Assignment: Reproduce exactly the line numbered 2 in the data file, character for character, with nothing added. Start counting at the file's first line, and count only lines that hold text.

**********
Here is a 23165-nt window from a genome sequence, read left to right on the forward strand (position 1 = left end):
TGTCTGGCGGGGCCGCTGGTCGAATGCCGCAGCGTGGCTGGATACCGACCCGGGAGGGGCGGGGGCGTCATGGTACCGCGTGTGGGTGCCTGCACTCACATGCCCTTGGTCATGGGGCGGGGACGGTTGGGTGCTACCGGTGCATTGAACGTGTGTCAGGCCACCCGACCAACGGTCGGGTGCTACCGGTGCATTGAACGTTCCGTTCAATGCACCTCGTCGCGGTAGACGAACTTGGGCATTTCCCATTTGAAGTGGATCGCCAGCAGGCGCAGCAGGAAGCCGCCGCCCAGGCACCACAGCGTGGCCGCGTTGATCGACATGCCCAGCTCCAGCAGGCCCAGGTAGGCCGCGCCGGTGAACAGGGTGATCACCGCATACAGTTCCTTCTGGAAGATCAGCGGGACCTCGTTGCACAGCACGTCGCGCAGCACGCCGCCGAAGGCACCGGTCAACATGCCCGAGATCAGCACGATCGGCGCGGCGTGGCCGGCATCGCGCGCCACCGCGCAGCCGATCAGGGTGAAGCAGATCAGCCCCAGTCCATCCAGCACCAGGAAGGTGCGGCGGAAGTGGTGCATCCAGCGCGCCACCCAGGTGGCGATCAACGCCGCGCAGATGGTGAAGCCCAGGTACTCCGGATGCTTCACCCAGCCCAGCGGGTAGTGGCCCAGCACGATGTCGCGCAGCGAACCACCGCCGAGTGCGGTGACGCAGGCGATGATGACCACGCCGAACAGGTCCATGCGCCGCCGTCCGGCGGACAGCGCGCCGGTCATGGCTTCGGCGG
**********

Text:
TGTCTGGCGGGGCCGCTGGTCGAATGCCGCAGCGTGGCTGGATACCGACCCGGGAGGGGCGGGGGCGTCATGGTACCGCGTGTGGGTGCCTGCACTCACATGCCCTTGGTCATGGGGCGGGGACGGTTGGGTGCTACCGGTGCATTGAACGTGTGTCAGGCCACCCGACCAACGGTCGGGTGCTACCGGTGCATTGAACGTTCCGTTCAATGCACCTCGTCGCGGTAGACGAACTTGGGCATTTCCCATTTGAAGTGGATCGCCAGCAGGCGCAGCAGGAAGCCGCCGCCCAGGCACCACAGCGTGGCCGCGTTGATCGACATGCCCAGCTCCAGCAGGCCCAGGTAGGCCGCGCCGGTGAACAGGGTGATCACCGCATACAGTTCCTTCTGGAAGATCAGCGGGACCTCGTTGCACAGCACGTCGCGCAGCACGCCGCCGAAGGCACCGGTCAACATGCCCGAGATCAGCACGATCGGCGCGGCGTGGCCGGCATCGCGCGCCACCGCGCAGCCGATCAGGGTGAAGCAGATCAGCCCCAGTCCATCCAGCACCAGGAAGGTGCGGCGGAAGTGGTGCATCCAGCGCGCCACCCAGGTGGCGATCAACGCCGCGCAGATGGTGAAGCCCAGGTACTCCGGATGCTTCACCCAGCCCAGCGGGTAGTGGCCCAGCACGATGTCGCGCAGCGAACCACCGCCGAGTGCGGTGACGCAGGCGATGATGACCACGCCGAACAGGTCCATGCGCCGCCGTCCGGCGGACAGCGCGCCGGTCATGGCTTCGGCGG